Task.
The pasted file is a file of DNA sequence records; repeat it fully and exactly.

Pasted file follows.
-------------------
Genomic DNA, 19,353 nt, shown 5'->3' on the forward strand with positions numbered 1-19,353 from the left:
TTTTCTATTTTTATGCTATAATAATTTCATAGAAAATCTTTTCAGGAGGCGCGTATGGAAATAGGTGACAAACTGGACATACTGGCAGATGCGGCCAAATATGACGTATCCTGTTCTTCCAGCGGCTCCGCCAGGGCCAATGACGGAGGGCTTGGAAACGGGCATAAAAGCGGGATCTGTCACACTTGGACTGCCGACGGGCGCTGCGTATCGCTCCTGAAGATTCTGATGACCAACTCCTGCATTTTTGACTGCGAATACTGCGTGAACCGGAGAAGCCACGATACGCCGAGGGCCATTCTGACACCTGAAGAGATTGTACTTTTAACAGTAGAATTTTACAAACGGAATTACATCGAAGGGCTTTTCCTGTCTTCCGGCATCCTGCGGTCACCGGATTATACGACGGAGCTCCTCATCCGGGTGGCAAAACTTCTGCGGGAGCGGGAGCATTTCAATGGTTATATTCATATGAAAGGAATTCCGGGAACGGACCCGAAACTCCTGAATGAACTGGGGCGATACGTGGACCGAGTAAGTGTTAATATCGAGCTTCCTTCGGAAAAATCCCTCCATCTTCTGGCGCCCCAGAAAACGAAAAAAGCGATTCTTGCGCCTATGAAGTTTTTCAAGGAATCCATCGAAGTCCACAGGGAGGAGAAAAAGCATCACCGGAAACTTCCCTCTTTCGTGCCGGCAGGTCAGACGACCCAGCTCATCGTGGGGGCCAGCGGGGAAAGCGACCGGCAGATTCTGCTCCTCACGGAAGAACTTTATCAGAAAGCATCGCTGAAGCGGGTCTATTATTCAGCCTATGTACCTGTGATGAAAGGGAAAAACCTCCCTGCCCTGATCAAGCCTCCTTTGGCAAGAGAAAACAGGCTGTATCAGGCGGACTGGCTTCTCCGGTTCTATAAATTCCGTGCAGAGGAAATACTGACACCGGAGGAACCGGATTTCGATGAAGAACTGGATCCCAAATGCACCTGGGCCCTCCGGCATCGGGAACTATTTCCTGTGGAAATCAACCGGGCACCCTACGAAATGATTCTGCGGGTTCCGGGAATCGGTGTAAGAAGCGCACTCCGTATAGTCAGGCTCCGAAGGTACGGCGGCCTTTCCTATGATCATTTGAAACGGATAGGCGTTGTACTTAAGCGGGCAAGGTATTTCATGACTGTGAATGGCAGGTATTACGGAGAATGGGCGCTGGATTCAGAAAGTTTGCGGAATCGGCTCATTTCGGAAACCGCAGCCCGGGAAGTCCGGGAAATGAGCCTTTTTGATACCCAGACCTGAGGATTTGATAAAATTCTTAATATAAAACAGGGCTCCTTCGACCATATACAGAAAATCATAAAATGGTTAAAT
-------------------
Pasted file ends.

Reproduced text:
Genomic DNA, 19,353 nt, shown 5'->3' on the forward strand with positions numbered 1-19,353 from the left:
TTTTCTATTTTTATGCTATAATAATTTCATAGAAAATCTTTTCAGGAGGCGCGTATGGAAATAGGTGACAAACTGGACATACTGGCAGATGCGGCCAAATATGACGTATCCTGTTCTTCCAGCGGCTCCGCCAGGGCCAATGACGGAGGGCTTGGAAACGGGCATAAAAGCGGGATCTGTCACACTTGGACTGCCGACGGGCGCTGCGTATCGCTCCTGAAGATTCTGATGACCAACTCCTGCATTTTTGACTGCGAATACTGCGTGAACCGGAGAAGCCACGATACGCCGAGGGCCATTCTGACACCTGAAGAGATTGTACTTTTAACAGTAGAATTTTACAAACGGAATTACATCGAAGGGCTTTTCCTGTCTTCCGGCATCCTGCGGTCACCGGATTATACGACGGAGCTCCTCATCCGGGTGGCAAAACTTCTGCGGGAGCGGGAGCATTTCAATGGTTATATTCATATGAAAGGAATTCCGGGAACGGACCCGAAACTCCTGAATGAACTGGGGCGATACGTGGACCGAGTAAGTGTTAATATCGAGCTTCCTTCGGAAAAATCCCTCCATCTTCTGGCGCCCCAGAAAACGAAAAAAGCGATTCTTGCGCCTATGAAGTTTTTCAAGGAATCCATCGAAGTCCACAGGGAGGAGAAAAAGCATCACCGGAAACTTCCCTCTTTCGTGCCGGCAGGTCAGACGACCCAGCTCATCGTGGGGGCCAGCGGGGAAAGCGACCGGCAGATTCTGCTCCTCACGGAAGAACTTTATCAGAAAGCATCGCTGAAGCGGGTCTATTATTCAGCCTATGTACCTGTGATGAAAGGGAAAAACCTCCCTGCCCTGATCAAGCCTCCTTTGGCAAGAGAAAACAGGCTGTATCAGGCGGACTGGCTTCTCCGGTTCTATAAATTCCGTGCAGAGGAAATACTGACACCGGAGGAACCGGATTTCGATGAAGAACTGGATCCCAAATGCACCTGGGCCCTCCGGCATCGGGAACTATTTCCTGTGGAAATCAACCGGGCACCCTACGAAATGATTCTGCGGGTTCCGGGAATCGGTGTAAGAAGCGCACTCCGTATAGTCAGGCTCCGAAGGTACGGCGGCCTTTCCTATGATCATTTGAAACGGATAGGCGTTGTACTTAAGCGGGCAAGGTATTTCATGACTGTGAATGGCAGGTATTACGGAGAATGGGCGCTGGATTCAGAAAGTTTGCGGAATCGGCTCATTTCGGAAACCGCAGCCCGGGAAGTCCGGGAAATGAGCCTTTTTGATACCCAGACCTGAGGATTTGATAAAATTCTTAATATAAAACAGGGCTCCTTCGACCATATACAGAAAATCATAAAATGGTTAAAT